To determine whether the induction of CD28/B7 signaling during early thymic development would have consequences for thymic differentiation processes, we have generated CD28/B7-2 double-transgenic mice in which CD28 is expressed on immature DN thymocytes and in which expression of high levels of CD28 on DN cells is no longer coupled to expression of TCRβ and the pre-TCR. In addition, the CD28 ligand B7-2 is expressed throughout the thymus. We have found that exposure of immature DN thymocytes to CD28 engagement by B7-2 results in profound alterations in thymic development, allowing thymocytes to bypass the β-checkpoint and to progress from the DN to DP stage without rearranging the TCRβ-chain. Neither a CD28 truncation mutant lacking the cytoplasmic domain nor a CD28 mutant in which the PI3K/Grb2 binding domain is disrupted is capable of mediating this β-checkpoint bypass, indicating that the intracellular motifs previously demonstrated to mediate CD28 signaling in peripheral T cells are also critical in driving differentiation of DN thymocytes. When expressed on either a Rag-2- or CD3ε-deficient background, full-length CD28 (CD28.FL) and B7-2 reverse the developmental block that occurs at the DN stage in both of these knockouts (KOs). The bypass of the β-checkpoint observed in the CD28/B7-2 double transgenics provides, to our knowledge, the first evidence that signaling through CD28 in the absence of pre-TCR and therefore, independent of pre-TCR-derived signals, can promote T cell differentiation. Furthermore, our results may offer insight into the finely regulated normal expression patterns of CD28 and B7 within the thymus. By restricting B7 expression and permitting only low levels of CD28 expression on early TCRneg DN thymocytes, the developmental program of the thymus ensures that the abortive thymic differentiation pathway resulting from early CD28-B7 interactions does not occur and that DN thymocytes are driven to differentiation uniquely through a productive pathway that is dependent upon pre-TCR and TCR signals.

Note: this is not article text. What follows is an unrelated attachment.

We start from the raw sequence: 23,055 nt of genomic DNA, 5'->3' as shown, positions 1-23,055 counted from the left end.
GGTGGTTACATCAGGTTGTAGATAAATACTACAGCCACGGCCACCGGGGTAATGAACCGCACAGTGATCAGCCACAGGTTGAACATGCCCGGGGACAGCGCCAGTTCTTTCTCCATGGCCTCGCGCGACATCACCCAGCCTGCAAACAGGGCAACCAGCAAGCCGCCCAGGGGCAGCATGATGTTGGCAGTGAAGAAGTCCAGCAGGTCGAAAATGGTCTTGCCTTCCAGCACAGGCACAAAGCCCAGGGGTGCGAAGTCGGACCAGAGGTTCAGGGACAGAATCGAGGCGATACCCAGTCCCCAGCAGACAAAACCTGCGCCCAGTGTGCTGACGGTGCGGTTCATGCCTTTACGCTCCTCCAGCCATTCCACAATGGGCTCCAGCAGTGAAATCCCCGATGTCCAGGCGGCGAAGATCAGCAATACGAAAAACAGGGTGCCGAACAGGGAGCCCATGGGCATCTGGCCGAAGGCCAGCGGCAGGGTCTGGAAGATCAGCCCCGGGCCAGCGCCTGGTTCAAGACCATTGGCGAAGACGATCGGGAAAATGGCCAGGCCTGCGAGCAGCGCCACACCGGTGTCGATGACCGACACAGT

Materials and Methods